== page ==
The lake appeared outside the window of my rickety old train much sooner than I had expected. We chugged to a slow stop with brakes protesting and my anxiety rose when I spotted a sign for Balatonalmádi. I was on my way to Lake Balaton in western Hungary but it was just 2.5 hours into the four-hour trip; surely this could not be my stop already. Frantically, I questioned fellow passengers, looking for someone who spoke English. “Is this Lake Balaton?” I asked, time and again. Heads nodded. Yes, yes, and yes. Just as I was about to jump off the train a young man stopped me. “This is Lake Balaton, but what town are you going to?” I suddenly remembered that I had booked passage to the town of Révfülöp, though the name of the lake is what had stuck in my head. Relieved, I returned to my seat and, lacking announcements in the carriage, watched for town names each time we squealed into another station. We rattled slowly down the northern shore past Alsóörs, Csopak, Balatonarács, Balatonfüred, Tihany, Balatonudvari, Balatonakali, and several unidentified stops. An hour and a half after I had first spotted the lake, a conductor appeared to alert me that Révfülöp was the next stop. The entire time, the seafoam green lake had rippled peacefully just beyond the tracks.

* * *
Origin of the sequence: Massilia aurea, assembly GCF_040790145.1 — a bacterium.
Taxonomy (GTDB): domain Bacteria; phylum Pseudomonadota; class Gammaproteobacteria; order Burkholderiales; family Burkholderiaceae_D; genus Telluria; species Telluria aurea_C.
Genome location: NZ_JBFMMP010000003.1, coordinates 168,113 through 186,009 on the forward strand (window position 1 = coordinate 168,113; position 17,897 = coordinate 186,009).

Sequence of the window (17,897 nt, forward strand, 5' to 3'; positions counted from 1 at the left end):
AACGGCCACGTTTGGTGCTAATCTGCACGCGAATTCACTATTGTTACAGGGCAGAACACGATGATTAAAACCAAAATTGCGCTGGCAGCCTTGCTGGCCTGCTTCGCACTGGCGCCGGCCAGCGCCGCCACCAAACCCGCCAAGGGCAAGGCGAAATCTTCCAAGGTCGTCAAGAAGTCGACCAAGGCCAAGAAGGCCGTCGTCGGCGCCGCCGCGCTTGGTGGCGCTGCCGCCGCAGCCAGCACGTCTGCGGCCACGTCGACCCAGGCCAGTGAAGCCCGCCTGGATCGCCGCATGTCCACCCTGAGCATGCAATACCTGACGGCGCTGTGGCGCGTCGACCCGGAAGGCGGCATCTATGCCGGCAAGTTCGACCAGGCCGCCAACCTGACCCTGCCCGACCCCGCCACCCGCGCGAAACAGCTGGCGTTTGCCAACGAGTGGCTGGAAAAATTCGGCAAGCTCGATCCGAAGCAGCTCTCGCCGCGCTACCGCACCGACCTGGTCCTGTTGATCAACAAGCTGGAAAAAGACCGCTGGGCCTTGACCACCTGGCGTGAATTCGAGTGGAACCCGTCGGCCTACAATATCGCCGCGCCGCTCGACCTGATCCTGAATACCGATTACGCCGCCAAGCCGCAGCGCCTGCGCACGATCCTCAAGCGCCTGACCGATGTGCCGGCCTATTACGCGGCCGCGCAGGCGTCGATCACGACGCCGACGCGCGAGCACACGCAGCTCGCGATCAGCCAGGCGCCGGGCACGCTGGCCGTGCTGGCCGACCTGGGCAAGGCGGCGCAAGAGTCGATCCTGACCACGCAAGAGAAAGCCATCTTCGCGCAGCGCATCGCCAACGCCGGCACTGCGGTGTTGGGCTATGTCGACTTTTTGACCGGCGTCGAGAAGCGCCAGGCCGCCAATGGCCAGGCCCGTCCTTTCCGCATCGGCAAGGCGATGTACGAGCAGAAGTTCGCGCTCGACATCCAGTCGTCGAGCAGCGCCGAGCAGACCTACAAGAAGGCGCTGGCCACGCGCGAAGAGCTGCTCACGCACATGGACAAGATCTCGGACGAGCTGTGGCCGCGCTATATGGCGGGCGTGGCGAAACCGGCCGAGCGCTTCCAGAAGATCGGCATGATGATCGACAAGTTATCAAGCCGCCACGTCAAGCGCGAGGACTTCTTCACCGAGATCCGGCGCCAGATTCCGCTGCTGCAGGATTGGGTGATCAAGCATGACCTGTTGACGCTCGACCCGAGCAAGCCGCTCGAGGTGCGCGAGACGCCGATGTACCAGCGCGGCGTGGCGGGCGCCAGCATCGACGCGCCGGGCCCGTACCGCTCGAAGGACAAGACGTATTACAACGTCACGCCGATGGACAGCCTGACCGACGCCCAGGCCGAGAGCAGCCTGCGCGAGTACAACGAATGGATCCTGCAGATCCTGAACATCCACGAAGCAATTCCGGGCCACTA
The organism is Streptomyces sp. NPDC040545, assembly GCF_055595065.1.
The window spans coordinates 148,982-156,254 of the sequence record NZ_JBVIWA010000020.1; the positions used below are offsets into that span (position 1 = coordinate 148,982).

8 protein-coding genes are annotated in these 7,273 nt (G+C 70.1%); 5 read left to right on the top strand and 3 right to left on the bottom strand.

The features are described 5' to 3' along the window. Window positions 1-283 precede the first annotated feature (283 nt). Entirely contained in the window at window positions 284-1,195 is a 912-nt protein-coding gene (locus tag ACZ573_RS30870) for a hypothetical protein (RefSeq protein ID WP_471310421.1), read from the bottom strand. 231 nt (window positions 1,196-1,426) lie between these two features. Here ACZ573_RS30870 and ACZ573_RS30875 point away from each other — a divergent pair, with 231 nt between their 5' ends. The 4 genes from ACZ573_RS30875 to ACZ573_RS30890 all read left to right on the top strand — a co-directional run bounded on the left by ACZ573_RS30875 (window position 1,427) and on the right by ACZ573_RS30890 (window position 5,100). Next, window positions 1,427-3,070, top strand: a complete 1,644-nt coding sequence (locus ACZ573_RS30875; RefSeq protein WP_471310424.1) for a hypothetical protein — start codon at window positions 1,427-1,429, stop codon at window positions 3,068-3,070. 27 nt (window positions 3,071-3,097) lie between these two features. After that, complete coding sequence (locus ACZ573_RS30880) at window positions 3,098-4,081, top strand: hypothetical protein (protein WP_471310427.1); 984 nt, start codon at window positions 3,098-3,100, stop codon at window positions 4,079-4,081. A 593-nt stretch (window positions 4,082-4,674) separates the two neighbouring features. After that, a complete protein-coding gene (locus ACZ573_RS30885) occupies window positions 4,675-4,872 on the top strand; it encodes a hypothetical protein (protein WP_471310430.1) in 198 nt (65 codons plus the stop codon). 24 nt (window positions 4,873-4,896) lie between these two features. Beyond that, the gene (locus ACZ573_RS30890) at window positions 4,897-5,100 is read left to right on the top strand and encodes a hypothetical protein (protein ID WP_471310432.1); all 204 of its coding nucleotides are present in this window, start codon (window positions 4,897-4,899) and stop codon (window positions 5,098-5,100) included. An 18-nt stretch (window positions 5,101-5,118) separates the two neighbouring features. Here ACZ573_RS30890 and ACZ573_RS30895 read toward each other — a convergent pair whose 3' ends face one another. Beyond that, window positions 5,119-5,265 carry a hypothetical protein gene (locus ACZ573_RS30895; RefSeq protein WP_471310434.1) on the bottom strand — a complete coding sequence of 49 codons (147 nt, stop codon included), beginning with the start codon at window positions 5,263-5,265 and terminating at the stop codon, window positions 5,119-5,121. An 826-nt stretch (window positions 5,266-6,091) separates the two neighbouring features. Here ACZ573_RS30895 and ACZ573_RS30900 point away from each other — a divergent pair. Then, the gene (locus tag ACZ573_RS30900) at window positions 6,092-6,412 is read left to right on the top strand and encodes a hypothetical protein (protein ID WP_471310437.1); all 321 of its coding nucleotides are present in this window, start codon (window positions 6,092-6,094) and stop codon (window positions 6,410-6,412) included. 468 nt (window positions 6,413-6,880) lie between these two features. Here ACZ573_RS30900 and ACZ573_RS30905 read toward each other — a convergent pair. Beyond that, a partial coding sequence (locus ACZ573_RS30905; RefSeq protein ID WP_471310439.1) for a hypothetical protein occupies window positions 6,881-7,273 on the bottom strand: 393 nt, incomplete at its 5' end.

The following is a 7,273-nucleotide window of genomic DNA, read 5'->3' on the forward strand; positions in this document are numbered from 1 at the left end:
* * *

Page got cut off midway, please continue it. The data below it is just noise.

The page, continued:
Révfülöp pier and gardens at Lake Balaton, Hungary
I later learned that Lake Balaton, 48 miles in length and nearly nine miles wide in places, is the largest lake in Central Europe, however I was more astounded by its color than its size. Balaton shimmers a soft seafoam green at its edges, morphs to an exquisite turquoise a short distance offshore, and stretches toward the horizon in bands of aqua, jade, and ultramarine. The lake we know today as Balaton was formed when the large inland sea that once covered this area of western Hungary receded, leaving an arid plain that was eroded by strong northern winds. Subsequent faulting caused the land to subside even more and by the Pleistocene era the Zala River had flooded the shallow depression, creating a fresh water lake that averages less than 20 feet deep. The color of the water, and the silky feel of it on the skin, is due to this shallow depth and the thick layer of calcium and magnesium rich sediments that lies at its bottom. Continue reading